A Separate Dream: Faith, Family, and Knowing When to Let Go
When a hard line on intermarriage leads to exclusion.
If you had not majored in dance, I am not sure we would have had the chance to find our bond, as I feel we have.
The clockwork nature of her home filled me with energy and purpose.
Twelve years after first moving to New York, Derek, who is now my husband, and I moved in together. I’d struggled for a long time in relationships, often holding onto painful entanglements. The first Friday night in our new apartment, seated side by side at our dining table, I silently recited the Kiddush, the blessing over the wine, and the Ha Motzi, the blessing over the bread, to myself. I might have said these words aloud, but it did not occur to me that I wanted to say them at all until we were seated, with bowls of pasta and sautéed mushrooms before us. My observance had not transcended my aunt and uncle’s home, but I suppose I wanted to share these feelings, this type of home, with him.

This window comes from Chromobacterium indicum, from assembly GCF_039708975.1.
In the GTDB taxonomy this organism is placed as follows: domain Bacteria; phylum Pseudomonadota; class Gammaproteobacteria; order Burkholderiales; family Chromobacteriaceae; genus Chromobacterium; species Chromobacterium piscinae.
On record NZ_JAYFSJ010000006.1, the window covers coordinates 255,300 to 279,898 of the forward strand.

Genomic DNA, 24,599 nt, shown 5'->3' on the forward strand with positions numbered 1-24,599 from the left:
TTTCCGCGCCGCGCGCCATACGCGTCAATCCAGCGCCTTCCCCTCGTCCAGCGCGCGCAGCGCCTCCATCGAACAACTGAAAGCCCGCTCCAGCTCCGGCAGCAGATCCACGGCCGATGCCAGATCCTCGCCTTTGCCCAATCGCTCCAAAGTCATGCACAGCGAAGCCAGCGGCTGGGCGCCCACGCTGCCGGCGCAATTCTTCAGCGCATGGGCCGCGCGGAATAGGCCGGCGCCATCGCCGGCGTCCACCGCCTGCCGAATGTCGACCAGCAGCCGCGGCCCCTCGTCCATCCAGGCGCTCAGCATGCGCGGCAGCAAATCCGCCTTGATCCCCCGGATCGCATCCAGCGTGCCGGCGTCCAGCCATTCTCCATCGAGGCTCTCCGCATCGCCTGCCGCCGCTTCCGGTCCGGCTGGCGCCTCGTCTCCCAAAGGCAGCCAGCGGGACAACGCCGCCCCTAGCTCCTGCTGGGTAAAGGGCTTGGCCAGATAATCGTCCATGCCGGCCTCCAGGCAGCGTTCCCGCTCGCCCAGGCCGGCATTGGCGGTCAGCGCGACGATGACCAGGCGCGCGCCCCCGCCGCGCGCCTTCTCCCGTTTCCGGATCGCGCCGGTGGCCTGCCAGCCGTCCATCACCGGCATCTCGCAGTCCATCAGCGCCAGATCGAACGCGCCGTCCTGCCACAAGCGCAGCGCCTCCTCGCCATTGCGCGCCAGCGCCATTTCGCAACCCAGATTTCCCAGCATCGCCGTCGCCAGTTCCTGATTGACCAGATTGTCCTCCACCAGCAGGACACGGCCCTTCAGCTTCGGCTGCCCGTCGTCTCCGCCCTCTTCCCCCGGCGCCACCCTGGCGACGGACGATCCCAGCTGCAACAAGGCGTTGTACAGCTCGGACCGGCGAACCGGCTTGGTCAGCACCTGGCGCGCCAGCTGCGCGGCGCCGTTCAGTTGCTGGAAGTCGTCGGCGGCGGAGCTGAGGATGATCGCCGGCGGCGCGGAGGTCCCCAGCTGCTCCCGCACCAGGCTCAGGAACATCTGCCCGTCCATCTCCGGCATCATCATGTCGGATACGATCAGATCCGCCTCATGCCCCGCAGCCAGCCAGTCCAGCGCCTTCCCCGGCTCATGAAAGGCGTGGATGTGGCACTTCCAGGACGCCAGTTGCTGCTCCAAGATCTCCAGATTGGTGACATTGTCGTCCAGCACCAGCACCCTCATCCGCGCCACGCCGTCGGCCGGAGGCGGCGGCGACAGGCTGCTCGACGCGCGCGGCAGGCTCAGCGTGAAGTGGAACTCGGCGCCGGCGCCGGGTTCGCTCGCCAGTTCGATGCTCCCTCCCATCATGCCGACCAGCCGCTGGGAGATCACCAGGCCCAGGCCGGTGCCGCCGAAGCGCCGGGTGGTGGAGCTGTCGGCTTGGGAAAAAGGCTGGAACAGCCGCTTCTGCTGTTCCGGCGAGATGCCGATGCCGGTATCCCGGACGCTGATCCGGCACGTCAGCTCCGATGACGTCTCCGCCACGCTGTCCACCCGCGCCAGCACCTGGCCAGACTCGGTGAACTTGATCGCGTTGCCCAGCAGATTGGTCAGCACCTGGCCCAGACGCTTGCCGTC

One is our G-d in heaven and earth Two are the tablets of the covenant. Three are the fathers of Israel. Four are our matriarchs. Five are the books of the Torah . . .
Unfortunately the examples we must set to enforce the importance of maintaining our Jewish identity is simply a line I cannot cross
Oh, we’re a thousand miles from comfort, we have traveled land and sea. But as long as you are with me, there’s no place I’d rather be
One. Who knows one? One is our God in heaven and in earth.ten are the commandmentseleven are the stars in Joseph’s dreamthe attributes of God
Amy Beth writes autobiographical essays, short fiction, and features on travel, food, and architecture. She also edits Parks and Points, a website dedicated to sharing writing about public lands. Amy Beth teaches writing at Fordham University, Purchase College, and with The Creators Collective in Brooklyn. Find her on Twitter @AmyBethWright and on Instagram @amyb1021. Read more of her work at amybethwrites.com.
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